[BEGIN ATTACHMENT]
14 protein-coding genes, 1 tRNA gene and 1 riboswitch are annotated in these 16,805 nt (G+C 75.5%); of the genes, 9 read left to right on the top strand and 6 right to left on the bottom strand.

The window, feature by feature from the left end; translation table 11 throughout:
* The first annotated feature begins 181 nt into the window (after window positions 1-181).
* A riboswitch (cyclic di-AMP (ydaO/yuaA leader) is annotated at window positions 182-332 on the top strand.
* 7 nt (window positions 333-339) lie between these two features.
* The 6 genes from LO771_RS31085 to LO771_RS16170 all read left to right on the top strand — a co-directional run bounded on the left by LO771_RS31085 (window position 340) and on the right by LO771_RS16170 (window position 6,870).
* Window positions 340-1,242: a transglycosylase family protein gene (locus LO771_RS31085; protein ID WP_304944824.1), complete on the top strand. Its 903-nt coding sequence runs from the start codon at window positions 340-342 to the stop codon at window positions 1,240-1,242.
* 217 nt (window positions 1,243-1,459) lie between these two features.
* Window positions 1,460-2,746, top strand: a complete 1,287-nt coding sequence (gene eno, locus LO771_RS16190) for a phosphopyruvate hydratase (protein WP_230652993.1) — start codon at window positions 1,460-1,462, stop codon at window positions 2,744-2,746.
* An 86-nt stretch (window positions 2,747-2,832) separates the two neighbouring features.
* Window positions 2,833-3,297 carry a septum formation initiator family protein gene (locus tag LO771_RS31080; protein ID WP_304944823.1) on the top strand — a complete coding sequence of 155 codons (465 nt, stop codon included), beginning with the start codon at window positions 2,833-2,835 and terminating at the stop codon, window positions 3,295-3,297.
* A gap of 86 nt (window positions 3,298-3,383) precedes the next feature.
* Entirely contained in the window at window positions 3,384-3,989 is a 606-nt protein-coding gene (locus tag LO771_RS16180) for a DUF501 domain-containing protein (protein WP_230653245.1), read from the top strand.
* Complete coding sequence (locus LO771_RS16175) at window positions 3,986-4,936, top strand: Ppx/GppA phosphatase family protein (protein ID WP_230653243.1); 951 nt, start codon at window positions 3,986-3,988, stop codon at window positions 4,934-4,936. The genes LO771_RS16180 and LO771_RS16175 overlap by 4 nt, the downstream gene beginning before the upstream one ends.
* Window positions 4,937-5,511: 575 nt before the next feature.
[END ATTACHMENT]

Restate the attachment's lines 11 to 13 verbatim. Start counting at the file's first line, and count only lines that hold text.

* Window positions 2,833-3,297 carry a septum formation initiator family protein gene (locus tag LO771_RS31080; protein ID WP_304944823.1) on the top strand — a complete coding sequence of 155 codons (465 nt, stop codon included), beginning with the start codon at window positions 2,833-2,835 and terminating at the stop codon, window positions 3,295-3,297.
* A gap of 86 nt (window positions 3,298-3,383) precedes the next feature.
* Entirely contained in the window at window positions 3,384-3,989 is a 606-nt protein-coding gene (locus tag LO771_RS16180) for a DUF501 domain-containing protein (protein WP_230653245.1), read from the top strand.